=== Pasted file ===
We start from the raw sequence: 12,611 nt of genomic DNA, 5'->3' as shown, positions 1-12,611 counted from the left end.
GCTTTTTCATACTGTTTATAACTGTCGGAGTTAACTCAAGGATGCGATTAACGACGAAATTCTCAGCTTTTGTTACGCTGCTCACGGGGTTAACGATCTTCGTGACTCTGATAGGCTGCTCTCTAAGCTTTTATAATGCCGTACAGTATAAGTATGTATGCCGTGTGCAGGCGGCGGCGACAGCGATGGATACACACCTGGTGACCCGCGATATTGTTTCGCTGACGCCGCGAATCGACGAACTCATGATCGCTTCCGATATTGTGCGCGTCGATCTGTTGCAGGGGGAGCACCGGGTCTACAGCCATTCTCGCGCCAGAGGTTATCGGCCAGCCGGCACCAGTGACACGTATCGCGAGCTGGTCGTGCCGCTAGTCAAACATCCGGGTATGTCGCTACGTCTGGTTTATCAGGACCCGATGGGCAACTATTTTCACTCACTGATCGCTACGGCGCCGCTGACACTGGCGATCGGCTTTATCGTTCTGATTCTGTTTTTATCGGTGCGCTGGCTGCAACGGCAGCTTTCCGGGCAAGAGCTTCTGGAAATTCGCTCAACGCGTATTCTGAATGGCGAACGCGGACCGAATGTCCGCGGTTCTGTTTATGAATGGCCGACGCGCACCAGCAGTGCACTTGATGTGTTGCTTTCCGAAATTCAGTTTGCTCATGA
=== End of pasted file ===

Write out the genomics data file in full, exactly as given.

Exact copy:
We start from the raw sequence: 12,611 nt of genomic DNA, 5'->3' as shown, positions 1-12,611 counted from the left end.
GCTTTTTCATACTGTTTATAACTGTCGGAGTTAACTCAAGGATGCGATTAACGACGAAATTCTCAGCTTTTGTTACGCTGCTCACGGGGTTAACGATCTTCGTGACTCTGATAGGCTGCTCTCTAAGCTTTTATAATGCCGTACAGTATAAGTATGTATGCCGTGTGCAGGCGGCGGCGACAGCGATGGATACACACCTGGTGACCCGCGATATTGTTTCGCTGACGCCGCGAATCGACGAACTCATGATCGCTTCCGATATTGTGCGCGTCGATCTGTTGCAGGGGGAGCACCGGGTCTACAGCCATTCTCGCGCCAGAGGTTATCGGCCAGCCGGCACCAGTGACACGTATCGCGAGCTGGTCGTGCCGCTAGTCAAACATCCGGGTATGTCGCTACGTCTGGTTTATCAGGACCCGATGGGCAACTATTTTCACTCACTGATCGCTACGGCGCCGCTGACACTGGCGATCGGCTTTATCGTTCTGATTCTGTTTTTATCGGTGCGCTGGCTGCAACGGCAGCTTTCCGGGCAAGAGCTTCTGGAAATTCGCTCAACGCGTATTCTGAATGGCGAACGCGGACCGAATGTCCGCGGTTCTGTTTATGAATGGCCGACGCGCACCAGCAGTGCACTTGATGTGTTGCTTTCCGAAATTCAGTTTGCTCATGA